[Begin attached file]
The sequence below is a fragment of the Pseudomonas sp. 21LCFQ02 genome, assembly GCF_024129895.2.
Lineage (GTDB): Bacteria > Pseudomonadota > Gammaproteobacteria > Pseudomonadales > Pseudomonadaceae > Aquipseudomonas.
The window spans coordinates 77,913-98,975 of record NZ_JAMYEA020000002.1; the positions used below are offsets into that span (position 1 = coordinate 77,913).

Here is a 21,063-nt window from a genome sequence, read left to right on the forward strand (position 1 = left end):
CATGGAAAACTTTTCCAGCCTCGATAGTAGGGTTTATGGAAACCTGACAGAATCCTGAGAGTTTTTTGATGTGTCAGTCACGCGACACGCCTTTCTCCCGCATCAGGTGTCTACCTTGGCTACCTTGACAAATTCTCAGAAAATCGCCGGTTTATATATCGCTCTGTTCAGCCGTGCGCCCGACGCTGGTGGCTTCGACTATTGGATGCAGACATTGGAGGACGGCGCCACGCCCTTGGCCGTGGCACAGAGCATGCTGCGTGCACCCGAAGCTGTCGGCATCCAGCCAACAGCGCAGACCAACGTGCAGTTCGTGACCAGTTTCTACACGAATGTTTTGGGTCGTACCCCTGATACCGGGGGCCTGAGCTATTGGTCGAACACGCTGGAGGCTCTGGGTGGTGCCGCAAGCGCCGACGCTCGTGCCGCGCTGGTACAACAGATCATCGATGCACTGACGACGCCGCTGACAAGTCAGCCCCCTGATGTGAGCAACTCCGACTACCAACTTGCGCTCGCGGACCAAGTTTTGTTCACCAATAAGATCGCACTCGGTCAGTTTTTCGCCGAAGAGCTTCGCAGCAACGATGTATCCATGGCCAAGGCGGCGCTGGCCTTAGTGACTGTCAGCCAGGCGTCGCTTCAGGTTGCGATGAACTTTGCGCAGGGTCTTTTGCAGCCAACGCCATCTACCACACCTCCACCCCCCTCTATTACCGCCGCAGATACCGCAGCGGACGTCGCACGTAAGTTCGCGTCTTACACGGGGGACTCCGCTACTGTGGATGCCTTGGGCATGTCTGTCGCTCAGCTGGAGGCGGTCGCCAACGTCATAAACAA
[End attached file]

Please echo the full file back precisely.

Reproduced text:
The sequence below is a fragment of the Pseudomonas sp. 21LCFQ02 genome, assembly GCF_024129895.2.
Lineage (GTDB): Bacteria > Pseudomonadota > Gammaproteobacteria > Pseudomonadales > Pseudomonadaceae > Aquipseudomonas.
The window spans coordinates 77,913-98,975 of record NZ_JAMYEA020000002.1; the positions used below are offsets into that span (position 1 = coordinate 77,913).

Here is a 21,063-nt window from a genome sequence, read left to right on the forward strand (position 1 = left end):
CATGGAAAACTTTTCCAGCCTCGATAGTAGGGTTTATGGAAACCTGACAGAATCCTGAGAGTTTTTTGATGTGTCAGTCACGCGACACGCCTTTCTCCCGCATCAGGTGTCTACCTTGGCTACCTTGACAAATTCTCAGAAAATCGCCGGTTTATATATCGCTCTGTTCAGCCGTGCGCCCGACGCTGGTGGCTTCGACTATTGGATGCAGACATTGGAGGACGGCGCCACGCCCTTGGCCGTGGCACAGAGCATGCTGCGTGCACCCGAAGCTGTCGGCATCCAGCCAACAGCGCAGACCAACGTGCAGTTCGTGACCAGTTTCTACACGAATGTTTTGGGTCGTACCCCTGATACCGGGGGCCTGAGCTATTGGTCGAACACGCTGGAGGCTCTGGGTGGTGCCGCAAGCGCCGACGCTCGTGCCGCGCTGGTACAACAGATCATCGATGCACTGACGACGCCGCTGACAAGTCAGCCCCCTGATGTGAGCAACTCCGACTACCAACTTGCGCTCGCGGACCAAGTTTTGTTCACCAATAAGATCGCACTCGGTCAGTTTTTCGCCGAAGAGCTTCGCAGCAACGATGTATCCATGGCCAAGGCGGCGCTGGCCTTAGTGACTGTCAGCCAGGCGTCGCTTCAGGTTGCGATGAACTTTGCGCAGGGTCTTTTGCAGCCAACGCCATCTACCACACCTCCACCCCCCTCTATTACCGCCGCAGATACCGCAGCGGACGTCGCACGTAAGTTCGCGTCTTACACGGGGGACTCCGCTACTGTGGATGCCTTGGGCATGTCTGTCGCTCAGCTGGAGGCGGTCGCCAACGTCATAAACAA